Crème de cassis

Crème de cassis (French pronunciation: [kʁɛm də kasis]) (also known as Cassis liqueur) is a sweet, dark red liqueur made from blackcurrants.[1]

Crème de cassis
Crème de cassis bottled at 15% ABV.
Country of originFrance (Burgundy)
Alcohol by volume25%
ColourDark red

Several cocktails are made with crème de cassis, including the popular wine cocktail, kir.[2]

It may also be served as an after-dinner liqueur or as a frappé.


It is made from blackcurrants that are crushed and soaked in alcohol, with sugar subsequently added.

Origin and production

The modern version of the beverage first appeared in 1841, when it displaced "ratafia de cassis", which had been produced in prior centuries.

While crème de cassis is a specialty of Burgundy, it is also made in Anjou,[3] England,[4] Luxembourg, Alberta, Quebec, Vermont and Tasmania.[5]

The quality of crème de cassis depends upon the variety of fruit used, the content of the berries, and the production process. If it is labelled "Crème de Cassis de Dijon", one is guaranteed berries from the commune of Dijon.

In 1979, Germany attempted to restrict the import based on the alcohol content being too low. The Europe Court of Justice found this to be a breach of trade, in Rewe-Zentral AG v Bundesmonopolverwaltung für Branntwein.[6]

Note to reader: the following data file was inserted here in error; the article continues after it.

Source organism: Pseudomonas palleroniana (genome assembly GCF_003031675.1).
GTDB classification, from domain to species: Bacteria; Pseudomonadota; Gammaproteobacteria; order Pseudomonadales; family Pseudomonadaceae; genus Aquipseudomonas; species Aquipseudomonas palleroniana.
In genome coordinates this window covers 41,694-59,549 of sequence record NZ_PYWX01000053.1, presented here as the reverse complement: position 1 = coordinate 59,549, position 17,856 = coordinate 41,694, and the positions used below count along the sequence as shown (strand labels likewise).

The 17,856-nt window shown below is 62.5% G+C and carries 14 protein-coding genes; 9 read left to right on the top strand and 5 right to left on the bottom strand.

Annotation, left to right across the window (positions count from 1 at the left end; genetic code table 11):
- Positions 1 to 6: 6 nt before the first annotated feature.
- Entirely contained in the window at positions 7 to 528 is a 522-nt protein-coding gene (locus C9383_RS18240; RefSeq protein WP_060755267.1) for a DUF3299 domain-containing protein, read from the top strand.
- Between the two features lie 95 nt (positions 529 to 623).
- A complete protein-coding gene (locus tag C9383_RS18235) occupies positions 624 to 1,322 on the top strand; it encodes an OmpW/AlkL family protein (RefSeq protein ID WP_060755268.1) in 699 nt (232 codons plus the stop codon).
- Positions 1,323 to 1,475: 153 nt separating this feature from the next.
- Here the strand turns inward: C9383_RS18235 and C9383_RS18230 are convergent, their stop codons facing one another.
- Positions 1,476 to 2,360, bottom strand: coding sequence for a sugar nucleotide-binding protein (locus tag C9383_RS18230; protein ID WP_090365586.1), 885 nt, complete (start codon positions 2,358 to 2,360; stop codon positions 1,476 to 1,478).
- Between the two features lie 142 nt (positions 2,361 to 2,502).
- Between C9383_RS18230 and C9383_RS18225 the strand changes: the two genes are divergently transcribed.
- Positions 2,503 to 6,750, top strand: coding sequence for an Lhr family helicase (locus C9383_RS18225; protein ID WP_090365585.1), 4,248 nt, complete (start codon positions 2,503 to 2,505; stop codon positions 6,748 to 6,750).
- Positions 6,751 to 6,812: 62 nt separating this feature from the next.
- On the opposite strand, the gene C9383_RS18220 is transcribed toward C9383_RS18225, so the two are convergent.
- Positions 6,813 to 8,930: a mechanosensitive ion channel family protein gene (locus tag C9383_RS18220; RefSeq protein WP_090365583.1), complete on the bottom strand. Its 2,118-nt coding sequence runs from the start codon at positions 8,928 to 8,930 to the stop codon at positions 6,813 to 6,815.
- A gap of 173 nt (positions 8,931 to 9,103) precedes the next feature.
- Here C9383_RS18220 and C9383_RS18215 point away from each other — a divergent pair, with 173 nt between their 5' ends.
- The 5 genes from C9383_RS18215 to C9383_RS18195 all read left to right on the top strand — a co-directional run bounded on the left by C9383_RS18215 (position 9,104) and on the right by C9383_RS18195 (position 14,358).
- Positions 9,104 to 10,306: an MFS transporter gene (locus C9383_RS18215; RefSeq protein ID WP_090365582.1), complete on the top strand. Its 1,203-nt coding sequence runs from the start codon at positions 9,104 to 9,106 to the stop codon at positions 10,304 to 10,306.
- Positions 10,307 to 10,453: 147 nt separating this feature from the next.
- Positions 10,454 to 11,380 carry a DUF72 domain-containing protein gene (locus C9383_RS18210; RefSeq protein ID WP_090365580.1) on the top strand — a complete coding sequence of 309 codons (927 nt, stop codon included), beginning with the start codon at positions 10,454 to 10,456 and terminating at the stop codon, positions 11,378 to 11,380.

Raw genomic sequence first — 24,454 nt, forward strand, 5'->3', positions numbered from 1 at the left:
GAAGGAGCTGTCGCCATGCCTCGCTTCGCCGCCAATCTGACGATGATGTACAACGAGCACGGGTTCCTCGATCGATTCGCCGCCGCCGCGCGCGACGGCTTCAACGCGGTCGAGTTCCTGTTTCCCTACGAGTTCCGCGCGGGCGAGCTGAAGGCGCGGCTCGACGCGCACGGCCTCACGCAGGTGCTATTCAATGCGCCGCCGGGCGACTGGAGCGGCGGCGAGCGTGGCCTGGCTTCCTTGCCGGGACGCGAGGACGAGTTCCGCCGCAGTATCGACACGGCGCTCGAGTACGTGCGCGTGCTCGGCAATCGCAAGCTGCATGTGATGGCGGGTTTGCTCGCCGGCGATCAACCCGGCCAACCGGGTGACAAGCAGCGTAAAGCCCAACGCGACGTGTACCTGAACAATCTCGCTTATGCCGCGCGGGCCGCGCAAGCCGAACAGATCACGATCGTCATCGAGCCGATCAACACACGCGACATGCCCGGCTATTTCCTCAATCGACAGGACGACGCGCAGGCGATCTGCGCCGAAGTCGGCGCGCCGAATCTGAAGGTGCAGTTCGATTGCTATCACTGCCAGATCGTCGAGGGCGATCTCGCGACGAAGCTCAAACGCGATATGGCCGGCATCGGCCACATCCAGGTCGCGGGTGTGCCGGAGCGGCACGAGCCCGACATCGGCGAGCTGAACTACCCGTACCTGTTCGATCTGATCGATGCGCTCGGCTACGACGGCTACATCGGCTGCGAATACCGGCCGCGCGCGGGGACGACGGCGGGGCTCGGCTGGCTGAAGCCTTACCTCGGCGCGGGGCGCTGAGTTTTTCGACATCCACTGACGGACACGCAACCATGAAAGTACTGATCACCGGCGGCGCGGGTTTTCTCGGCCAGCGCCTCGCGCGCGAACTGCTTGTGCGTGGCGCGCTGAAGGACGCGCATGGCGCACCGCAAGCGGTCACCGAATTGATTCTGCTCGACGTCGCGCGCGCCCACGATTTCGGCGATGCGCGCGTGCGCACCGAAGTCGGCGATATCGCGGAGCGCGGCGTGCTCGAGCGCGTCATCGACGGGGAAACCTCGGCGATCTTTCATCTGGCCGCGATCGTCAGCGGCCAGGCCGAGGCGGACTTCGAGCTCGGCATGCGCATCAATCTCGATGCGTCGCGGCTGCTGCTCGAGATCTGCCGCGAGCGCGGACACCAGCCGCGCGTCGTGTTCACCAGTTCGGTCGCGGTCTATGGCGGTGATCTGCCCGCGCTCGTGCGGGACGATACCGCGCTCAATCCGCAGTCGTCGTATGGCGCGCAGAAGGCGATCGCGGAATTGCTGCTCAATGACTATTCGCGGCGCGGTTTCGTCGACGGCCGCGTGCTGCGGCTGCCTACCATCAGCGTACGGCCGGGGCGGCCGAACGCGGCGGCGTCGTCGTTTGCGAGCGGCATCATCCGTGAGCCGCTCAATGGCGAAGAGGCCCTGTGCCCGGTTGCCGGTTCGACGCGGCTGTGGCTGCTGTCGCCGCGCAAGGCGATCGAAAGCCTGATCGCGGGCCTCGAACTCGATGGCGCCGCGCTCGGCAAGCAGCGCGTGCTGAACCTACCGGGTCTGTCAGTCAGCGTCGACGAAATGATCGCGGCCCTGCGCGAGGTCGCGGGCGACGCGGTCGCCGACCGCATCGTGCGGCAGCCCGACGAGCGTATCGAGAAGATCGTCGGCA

In 2015, the new protected geographical indication (PGI) "Crème de Cassis de Bourgogne" was approved. Promoted by a syndicate of fruit producers and liqueurs companies from Burgundy, this "Crème de Cassis de Bourgogne" guarantees the Burgundian origin and the minimum quantity of berries used in its production, essentially the variety Noir de Bourgogne.


Nearly 16 million litres (4.2 million US gallons) of crème de cassis are produced annually in France.[7] It is consumed mostly in France but is also exported.

It is a favourite drink of the fictional detective Hercule Poirot.[8][9][10]


  1. Duplais, Pierre & Duplais, Pierre, Jr. (trans. by M. McKennie) (1871) A Treatise on the Manufacture and Distillation of Alcoholic Liquors. Philadelphia: Henry Carey Baird. page 518.
  2. Marianski, Stanley & Marianski, Adam (2012) Home Production of Vodkas, Infusions & Liqueurs. Seminole, FL: Bookmagic LLC. page 265. ISBN 9780983697343.
  3. "Crème de Cassis d'Anjou at". Archived from the original on 6 October 2011. Retrieved 3 July 2011.
  4. British Cassis
  5. Wines & Ports, Hartzview Vineyard, Tasmania
  6. ECJ 22 May 1978, nr. C-120/78, Cassis de Dijon, paragraph 8, subparagraph 2.
  7. La crème de cassis
  8. Agatha Christie, Dead Man's Mirror, 1986, page 184.
  9. Agatha Christie, The Clocks, 1963, page 145.
  10. Agatha Christie, Hercule Poirot's Casebook, 1984, page 320.
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